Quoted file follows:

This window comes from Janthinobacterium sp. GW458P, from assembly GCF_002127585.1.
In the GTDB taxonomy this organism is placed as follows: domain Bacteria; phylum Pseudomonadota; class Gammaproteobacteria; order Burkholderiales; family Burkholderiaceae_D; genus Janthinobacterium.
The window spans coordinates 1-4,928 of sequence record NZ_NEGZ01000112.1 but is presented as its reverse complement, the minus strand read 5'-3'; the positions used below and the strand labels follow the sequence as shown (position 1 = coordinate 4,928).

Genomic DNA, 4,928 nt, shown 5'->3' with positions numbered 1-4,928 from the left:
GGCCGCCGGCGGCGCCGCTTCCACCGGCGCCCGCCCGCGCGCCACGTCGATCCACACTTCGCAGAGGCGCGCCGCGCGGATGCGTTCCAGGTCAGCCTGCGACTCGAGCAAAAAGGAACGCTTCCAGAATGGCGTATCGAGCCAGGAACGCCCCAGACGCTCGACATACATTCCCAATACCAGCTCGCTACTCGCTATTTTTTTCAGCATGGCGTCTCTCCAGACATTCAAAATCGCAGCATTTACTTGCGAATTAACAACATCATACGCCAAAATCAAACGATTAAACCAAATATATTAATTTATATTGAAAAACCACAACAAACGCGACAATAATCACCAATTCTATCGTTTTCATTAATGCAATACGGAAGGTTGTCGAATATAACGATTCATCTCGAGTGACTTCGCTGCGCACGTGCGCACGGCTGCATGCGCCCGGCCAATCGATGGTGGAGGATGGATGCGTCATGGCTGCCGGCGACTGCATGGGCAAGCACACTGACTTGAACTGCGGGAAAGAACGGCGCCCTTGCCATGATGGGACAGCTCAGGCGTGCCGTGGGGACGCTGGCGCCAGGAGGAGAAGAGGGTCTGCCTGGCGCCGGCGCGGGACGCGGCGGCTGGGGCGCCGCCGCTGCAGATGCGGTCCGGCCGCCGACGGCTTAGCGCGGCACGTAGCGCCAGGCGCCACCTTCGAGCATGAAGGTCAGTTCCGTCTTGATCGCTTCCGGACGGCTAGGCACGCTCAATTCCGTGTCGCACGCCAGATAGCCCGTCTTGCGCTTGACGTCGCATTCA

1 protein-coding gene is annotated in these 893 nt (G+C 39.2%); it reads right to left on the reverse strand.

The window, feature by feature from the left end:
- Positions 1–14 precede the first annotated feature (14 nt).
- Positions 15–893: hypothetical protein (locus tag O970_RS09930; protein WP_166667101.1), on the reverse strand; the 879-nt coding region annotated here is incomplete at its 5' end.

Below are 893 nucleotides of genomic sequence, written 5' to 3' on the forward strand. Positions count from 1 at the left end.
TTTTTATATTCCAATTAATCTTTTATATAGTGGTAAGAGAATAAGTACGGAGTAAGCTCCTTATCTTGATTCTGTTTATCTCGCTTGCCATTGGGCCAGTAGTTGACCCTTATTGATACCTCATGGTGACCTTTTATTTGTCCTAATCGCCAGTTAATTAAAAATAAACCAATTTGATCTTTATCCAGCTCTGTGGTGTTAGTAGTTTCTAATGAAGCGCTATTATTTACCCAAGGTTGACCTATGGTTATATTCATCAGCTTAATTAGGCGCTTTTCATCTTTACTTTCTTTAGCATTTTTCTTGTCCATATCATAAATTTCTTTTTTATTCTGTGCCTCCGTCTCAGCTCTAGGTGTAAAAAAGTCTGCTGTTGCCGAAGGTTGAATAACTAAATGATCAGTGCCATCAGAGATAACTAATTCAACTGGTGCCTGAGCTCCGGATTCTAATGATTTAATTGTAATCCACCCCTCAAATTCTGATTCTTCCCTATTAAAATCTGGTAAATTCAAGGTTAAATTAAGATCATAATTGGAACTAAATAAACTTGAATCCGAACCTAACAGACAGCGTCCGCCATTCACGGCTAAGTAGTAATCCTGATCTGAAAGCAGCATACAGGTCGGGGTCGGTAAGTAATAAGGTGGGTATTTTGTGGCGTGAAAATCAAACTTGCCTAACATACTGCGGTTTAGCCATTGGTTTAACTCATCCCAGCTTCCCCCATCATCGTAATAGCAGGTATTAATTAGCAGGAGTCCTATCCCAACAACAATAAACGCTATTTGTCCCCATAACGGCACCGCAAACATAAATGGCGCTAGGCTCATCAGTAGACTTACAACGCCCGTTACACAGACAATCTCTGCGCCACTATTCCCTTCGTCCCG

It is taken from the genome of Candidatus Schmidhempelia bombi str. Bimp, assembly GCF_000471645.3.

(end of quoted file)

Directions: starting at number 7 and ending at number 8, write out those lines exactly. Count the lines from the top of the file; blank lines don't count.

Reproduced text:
The window, feature by feature from the left end:
- Positions 1–14 precede the first annotated feature (14 nt).